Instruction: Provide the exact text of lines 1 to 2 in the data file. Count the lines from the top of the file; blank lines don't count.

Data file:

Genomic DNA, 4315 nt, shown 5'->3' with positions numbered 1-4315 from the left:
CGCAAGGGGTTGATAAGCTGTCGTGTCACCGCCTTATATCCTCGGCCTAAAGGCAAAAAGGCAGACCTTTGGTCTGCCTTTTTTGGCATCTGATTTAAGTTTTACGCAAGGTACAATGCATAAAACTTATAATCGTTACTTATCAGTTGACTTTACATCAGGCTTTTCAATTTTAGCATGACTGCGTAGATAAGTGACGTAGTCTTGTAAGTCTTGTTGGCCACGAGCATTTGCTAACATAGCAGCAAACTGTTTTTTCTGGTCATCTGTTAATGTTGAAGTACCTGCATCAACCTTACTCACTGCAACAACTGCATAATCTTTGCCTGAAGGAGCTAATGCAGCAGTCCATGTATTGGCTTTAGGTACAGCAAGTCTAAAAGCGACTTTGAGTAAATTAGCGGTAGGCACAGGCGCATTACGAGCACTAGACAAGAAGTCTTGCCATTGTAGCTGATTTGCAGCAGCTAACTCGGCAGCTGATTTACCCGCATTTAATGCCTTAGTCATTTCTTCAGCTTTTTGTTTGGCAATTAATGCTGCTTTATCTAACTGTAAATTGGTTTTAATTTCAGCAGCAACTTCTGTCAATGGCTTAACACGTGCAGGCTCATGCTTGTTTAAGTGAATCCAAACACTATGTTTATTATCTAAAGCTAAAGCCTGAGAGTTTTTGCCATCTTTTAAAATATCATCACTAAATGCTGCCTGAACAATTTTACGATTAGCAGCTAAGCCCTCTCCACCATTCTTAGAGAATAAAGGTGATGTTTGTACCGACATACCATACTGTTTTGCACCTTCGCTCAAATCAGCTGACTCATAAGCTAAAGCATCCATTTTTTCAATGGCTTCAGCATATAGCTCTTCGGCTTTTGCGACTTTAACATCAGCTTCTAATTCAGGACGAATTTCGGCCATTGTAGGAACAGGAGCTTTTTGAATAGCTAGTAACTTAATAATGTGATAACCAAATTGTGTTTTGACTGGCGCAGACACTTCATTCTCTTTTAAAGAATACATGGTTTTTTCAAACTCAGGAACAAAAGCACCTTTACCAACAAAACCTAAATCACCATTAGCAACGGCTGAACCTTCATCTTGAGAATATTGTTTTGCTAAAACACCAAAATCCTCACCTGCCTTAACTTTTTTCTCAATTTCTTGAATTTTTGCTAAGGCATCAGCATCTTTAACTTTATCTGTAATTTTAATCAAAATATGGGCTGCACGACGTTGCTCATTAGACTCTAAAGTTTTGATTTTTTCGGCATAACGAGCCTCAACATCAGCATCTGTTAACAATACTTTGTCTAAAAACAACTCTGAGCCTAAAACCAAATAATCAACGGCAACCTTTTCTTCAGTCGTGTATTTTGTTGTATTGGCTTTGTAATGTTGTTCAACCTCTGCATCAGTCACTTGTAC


Genomic DNA, 4315 nt, shown 5'->3' with positions numbered 1-4315 from the left:
CGCAAGGGGTTGATAAGCTGTCGTGTCACCGCCTTATATCCTCGGCCTAAAGGCAAAAAGGCAGACCTTTGGTCTGCCTTTTTTGGCATCTGATTTAAGTTTTACGCAAGGTACAATGCATAAAACTTATAATCGTTACTTATCAGTTGACTTTACATCAGGCTTTTCAATTTTAGCATGACTGCGTAGATAAGTGACGTAGTCTTGTAAGTCTTGTTGGCCACGAGCATTTGCTAACATAGCAGCAAACTGTTTTTTCTGGTCATCTGTTAATGTTGAAGTACCTGCATCAACCTTACTCACTGCAACAACTGCATAATCTTTGCCTGAAGGAGCTAATGCAGCAGTCCATGTATTGGCTTTAGGTACAGCAAGTCTAAAAGCGACTTTGAGTAAATTAGCGGTAGGCACAGGCGCATTACGAGCACTAGACAAGAAGTCTTGCCATTGTAGCTGATTTGCAGCAGCTAACTCGGCAGCTGATTTACCCGCATTTAATGCCTTAGTCATTTCTTCAGCTTTTTGTTTGGCAATTAATGCTGCTTTATCTAACTGTAAATTGGTTTTAATTTCAGCAGCAACTTCTGTCAATGGCTTAACACGTGCAGGCTCATGCTTGTTTAAGTGAATCCAAACACTATGTTTATTATCTAAAGCTAAAGCCTGAGAGTTTTTGCCATCTTTTAAAATATCATCACTAAATGCTGCCTGAACAATTTTACGATTAGCAGCTAAGCCCTCTCCACCATTCTTAGAGAATAAAGGTGATGTTTGTACCGACATACCATACTGTTTTGCACCTTCGCTCAAATCAGCTGACTCATAAGCTAAAGCATCCATTTTTTCAATGGCTTCAGCATATAGCTCTTCGGCTTTTGCGACTTTAACATCAGCTTCTAATTCAGGACGAATTTCGGCCATTGTAGGAACAGGAGCTTTTTGAATAGCTAGTAACTTAATAATGTGATAACCAAATTGTGTTTTGACTGGCGCAGACACTTCATTCTCTTTTAAAGAATACATGGTTTTTTCAAACTCAGGAACAAAAGCACCTTTACCAACAAAACCTAAATCACCATTAGCAACGGCTGAACCTTCATCTTGAGAATATTGTTTTGCTAAAACACCAAAATCCTCACCTGCCTTAACTTTTTTCTCAATTTCTTGAATTTTTGCTAAGGCATCAGCATCTTTAACTTTATCTGTAATTTTAATCAAAATATGGGCTGCACGACGTTGCTCATTAGACTCTAAAGTTTTGATTTTTTCGGCATAACGAGCCTCAACATCAGCATCTGTTAACAATACTTTGTCTAAAAACAACTCTGAGCCTAAAACCAAATAATCAACGGCAACCTTTTCTTCAGTCGTGTATTTTGTTGTATTGGCTTTGTAATGTTGTTCAACCTCTGCATCAGTCACTTGTAC